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Life in the Academic Trenches

Today I’ve GOT to read student papers, having put it off way too long. Friday I finished the last raft at midnight, as new papers were pouring in. Yesterday I had the temerity to invite friends over, which required me to clean the shack as well as fixing an actual meal. And I made doing the proposed new client’s editing test a priority. This left a half-hour to read papers, sandwiched between the time all the work was done and the time my guests showed up…not long enough to read even one magnum opus.

Next week’s set of papers is the last of the semester. Thank God. Let’s hope it’s the last of my career. Reading incoherent, barely literate copy generated by university juniors and seniors is actually painful.

Here are some examples from the fourth iteration of the same assignment, a proposal that a local company establish an on-site child-care center:

Children learn best when they are actively involved in group activities and also encourages socialization to prepare them for elementary school and set them on a path of life-long learning.

Research has established that women, on average, do miss more work days than men and unscheduled absenteeism has nothing to do with illness as it has to do with family issues or personal needs.

Having sufficient child care will be helpful when the company has high volume periods and employees will be able to work overtime. This problem is evident with employees having to take personal time from their work to either pick up their children, or find sufficient care. Most child care facilities charge late fees for picking up their children late, and employees would have to leave early from their work to pick up their child at a certain time. This problem is caused by not having sufficient space to build a facility. Most corporations that are already built are surrounded by other buildings, and there is no space to build another place of business. No provision of child care for employees has been a known problem and has played a role in not meeting deadlines for projects.

A member of the same group recently posted a paper titled “Sumary.”

In about three weeks, the Great Desert University will confer the bachelor’s degree on authors of this C-minus material. Why are they passing? For the same reason my young plagiarists are passing: check it out. Add to that situation the fact that a very fine colleague short-listed for a position at a California university failed to get the job because of defamatory remarks posted on Rate My Professors, and you get the picture, eh? When hiring, promotion, and tenure decisions are made on the basis of popularity contests, one does what one can to keep the customers happy.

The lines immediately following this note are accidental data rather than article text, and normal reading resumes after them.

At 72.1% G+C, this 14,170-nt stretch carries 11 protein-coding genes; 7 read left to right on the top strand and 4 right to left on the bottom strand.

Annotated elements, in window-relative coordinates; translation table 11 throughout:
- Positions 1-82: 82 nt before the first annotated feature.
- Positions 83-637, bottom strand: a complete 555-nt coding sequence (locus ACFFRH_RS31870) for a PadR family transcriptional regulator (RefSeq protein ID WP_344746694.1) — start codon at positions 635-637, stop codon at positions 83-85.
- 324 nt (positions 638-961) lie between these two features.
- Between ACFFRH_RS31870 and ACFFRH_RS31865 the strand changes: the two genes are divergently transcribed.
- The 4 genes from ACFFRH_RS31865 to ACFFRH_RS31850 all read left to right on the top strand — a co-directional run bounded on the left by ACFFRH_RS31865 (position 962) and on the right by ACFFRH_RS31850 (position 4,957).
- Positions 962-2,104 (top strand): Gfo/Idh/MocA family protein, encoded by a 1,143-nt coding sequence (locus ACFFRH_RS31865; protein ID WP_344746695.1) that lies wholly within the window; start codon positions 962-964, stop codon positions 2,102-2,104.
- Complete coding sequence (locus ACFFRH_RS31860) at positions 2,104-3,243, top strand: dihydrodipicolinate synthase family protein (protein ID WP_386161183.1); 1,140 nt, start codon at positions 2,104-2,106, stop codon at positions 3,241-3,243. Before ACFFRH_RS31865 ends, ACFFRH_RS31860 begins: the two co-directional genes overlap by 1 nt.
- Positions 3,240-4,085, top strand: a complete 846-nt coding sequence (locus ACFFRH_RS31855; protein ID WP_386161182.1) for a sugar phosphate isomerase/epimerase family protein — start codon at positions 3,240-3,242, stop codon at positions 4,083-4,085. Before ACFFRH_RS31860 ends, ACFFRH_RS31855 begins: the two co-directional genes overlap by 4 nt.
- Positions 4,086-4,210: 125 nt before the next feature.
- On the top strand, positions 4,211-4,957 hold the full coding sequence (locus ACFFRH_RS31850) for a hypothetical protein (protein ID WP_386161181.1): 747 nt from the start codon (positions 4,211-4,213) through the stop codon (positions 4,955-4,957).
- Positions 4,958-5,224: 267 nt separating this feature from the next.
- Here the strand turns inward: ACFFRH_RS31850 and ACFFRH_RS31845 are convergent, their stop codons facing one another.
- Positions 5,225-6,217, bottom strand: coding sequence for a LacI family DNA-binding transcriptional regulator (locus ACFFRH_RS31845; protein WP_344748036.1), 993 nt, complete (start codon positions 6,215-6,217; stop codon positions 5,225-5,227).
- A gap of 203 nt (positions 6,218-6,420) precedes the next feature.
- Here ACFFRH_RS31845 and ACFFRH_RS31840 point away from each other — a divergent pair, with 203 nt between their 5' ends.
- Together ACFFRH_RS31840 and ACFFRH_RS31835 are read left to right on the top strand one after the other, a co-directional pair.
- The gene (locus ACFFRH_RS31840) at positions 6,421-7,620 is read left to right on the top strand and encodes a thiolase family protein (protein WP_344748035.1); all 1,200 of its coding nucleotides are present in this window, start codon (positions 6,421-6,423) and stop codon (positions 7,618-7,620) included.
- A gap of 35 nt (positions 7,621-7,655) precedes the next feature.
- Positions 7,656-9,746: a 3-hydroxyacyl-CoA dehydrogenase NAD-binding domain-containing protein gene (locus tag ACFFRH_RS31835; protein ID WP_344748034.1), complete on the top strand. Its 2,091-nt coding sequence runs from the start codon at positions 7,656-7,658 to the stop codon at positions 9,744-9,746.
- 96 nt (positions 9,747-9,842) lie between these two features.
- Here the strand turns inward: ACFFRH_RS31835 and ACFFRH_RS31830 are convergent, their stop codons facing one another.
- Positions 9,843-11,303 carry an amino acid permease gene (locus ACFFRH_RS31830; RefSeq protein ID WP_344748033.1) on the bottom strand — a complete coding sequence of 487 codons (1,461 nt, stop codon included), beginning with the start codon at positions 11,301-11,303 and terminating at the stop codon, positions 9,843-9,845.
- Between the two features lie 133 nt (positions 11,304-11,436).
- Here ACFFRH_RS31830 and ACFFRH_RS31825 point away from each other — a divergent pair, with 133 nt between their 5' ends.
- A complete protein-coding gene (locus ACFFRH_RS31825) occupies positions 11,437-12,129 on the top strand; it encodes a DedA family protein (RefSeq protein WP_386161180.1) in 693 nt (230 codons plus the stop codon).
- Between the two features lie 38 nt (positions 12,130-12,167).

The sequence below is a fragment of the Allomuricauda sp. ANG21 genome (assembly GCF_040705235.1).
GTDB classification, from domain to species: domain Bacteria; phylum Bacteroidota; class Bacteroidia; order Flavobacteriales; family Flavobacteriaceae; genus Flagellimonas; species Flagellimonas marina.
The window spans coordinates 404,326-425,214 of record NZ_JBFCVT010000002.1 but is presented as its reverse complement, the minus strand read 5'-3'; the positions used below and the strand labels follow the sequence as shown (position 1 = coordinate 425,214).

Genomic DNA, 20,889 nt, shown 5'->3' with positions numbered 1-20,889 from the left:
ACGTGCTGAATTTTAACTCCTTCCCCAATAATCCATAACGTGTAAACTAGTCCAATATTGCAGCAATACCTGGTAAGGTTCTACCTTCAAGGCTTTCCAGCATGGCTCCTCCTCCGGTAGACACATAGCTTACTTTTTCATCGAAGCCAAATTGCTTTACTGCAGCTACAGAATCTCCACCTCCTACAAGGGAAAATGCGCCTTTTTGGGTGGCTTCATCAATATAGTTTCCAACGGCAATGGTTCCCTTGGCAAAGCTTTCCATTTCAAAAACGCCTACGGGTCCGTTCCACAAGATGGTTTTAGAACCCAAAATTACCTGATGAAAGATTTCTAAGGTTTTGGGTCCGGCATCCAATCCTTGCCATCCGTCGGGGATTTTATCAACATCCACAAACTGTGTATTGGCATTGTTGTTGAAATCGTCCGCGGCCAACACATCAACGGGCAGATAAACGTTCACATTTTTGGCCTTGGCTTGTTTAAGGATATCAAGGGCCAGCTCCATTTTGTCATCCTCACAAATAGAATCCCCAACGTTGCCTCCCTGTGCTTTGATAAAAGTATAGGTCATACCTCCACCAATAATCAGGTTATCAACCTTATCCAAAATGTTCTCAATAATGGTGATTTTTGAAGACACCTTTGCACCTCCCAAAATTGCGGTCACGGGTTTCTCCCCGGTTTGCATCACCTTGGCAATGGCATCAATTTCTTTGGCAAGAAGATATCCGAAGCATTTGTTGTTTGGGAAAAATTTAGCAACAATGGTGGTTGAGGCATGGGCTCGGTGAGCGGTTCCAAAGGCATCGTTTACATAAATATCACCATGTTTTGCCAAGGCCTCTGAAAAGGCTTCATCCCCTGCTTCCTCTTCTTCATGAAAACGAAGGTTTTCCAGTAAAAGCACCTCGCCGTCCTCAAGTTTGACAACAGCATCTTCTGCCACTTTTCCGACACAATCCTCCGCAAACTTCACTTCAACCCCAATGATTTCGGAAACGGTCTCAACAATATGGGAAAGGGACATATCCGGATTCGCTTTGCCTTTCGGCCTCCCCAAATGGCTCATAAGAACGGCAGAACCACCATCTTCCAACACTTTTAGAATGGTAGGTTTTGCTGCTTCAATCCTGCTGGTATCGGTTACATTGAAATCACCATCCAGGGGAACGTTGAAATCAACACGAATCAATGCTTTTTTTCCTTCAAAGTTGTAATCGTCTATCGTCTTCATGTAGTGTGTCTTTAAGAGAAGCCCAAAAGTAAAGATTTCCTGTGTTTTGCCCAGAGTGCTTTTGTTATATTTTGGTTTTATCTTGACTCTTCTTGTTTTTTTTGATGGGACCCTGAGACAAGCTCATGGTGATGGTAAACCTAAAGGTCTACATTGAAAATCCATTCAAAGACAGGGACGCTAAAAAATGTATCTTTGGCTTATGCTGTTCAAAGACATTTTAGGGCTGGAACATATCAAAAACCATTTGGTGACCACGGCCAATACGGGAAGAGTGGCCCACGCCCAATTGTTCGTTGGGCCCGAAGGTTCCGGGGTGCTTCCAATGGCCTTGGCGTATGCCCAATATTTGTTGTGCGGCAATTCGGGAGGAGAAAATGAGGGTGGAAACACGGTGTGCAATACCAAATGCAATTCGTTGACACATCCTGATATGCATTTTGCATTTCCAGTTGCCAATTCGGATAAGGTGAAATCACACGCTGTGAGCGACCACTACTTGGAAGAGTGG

Interestingly, one of last night’s guests is a sociologist. She doesn’t even teach writing, yet she also used the word “painful” to describe the work of reading our marginally educated students’ efforts. It is painfully sad to see how badly America—or at least Arizona—has done by the last generation or two of its young people. Really, there’s no excuse for it.

Well, I’m glad I’m not waiting tables, soliciting people over the phone, cleaning house, or digging ditches. And I’m thankful I don’t have to risk my life fighting fires, even though a friend makes a very good living at that. But if I had to advise a young person about a future career, I’d tell her to stay away from university teaching unless she has a heart of steel. The problems in our educational system are so vast, there’s nothing a single person can do about them. If altruism is your life’s goal, there has to be someplace where you can make a difference.

Comments from the iWeb site:

2 Comments

BeThisWay

How terribly depressing.

While part of me wants to call you on not standing alone in the drift, I can’t and won’t because I can see that the power of the current would knock you down before the first objection left your lips.

I wonder, though, what change could be implemented with an organized effort of educators who are like-minded.I’m not saying that you should throw caution to the wind and lead the charge yourself, but I’d like to see someone do it.

Preferably before Son starts school.Anyone want to take the reins sometime in the next sixteen months?Thanks.

Sunday, April 27, 2008 – 03:49 PM

vh

IMHO, parents today have three choices:

Buy or rent in a decent school district and ride herd, every minute of every day, on the kids’ progress and on what goes on in their classrooms; also add plenty of extra educational enrichment at home in the form of books, magazines, field trips, and travel; or

Put your kids in private school and ride herd, every minute of every day, on the kids’ progress and on what goes on in their classrooms; also add plenty of extra educational enrichment at home in the form of books, magazines, field trips, and travel; or

Home-school your kids and ride herd, every minute of every day, on the kids’ progress; also add plenty of extra educational enrichment at home in the form of books, magazines, field trips, and travel.

At this point, it looks like educating your kids is largely up to you. Possibly it’s ever been thus.

Sunday, April 27, 2008 – 04:32 PM

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